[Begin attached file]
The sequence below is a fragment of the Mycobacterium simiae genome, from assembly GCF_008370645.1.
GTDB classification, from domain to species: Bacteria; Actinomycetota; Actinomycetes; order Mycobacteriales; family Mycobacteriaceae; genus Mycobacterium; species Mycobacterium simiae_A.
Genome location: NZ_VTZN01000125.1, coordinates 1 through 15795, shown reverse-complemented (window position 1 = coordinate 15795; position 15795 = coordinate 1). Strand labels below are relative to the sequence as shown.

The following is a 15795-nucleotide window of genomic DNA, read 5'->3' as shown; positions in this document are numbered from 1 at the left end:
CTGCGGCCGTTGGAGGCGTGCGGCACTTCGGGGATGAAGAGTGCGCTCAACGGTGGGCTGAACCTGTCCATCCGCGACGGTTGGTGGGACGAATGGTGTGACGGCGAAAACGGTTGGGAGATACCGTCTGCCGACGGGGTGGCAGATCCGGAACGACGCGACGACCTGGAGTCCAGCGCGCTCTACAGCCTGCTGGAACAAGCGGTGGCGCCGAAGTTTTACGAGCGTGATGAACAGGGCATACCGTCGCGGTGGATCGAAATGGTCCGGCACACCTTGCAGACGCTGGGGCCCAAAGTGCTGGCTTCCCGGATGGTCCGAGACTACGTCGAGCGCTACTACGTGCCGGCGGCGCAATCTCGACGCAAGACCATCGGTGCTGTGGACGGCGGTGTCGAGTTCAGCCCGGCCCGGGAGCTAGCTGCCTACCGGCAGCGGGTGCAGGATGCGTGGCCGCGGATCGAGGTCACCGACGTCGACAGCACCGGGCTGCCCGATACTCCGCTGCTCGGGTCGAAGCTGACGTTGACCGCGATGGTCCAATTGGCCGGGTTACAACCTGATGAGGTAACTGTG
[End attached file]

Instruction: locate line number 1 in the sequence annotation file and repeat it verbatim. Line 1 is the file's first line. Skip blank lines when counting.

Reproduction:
The sequence below is a fragment of the Mycobacterium simiae genome, from assembly GCF_008370645.1.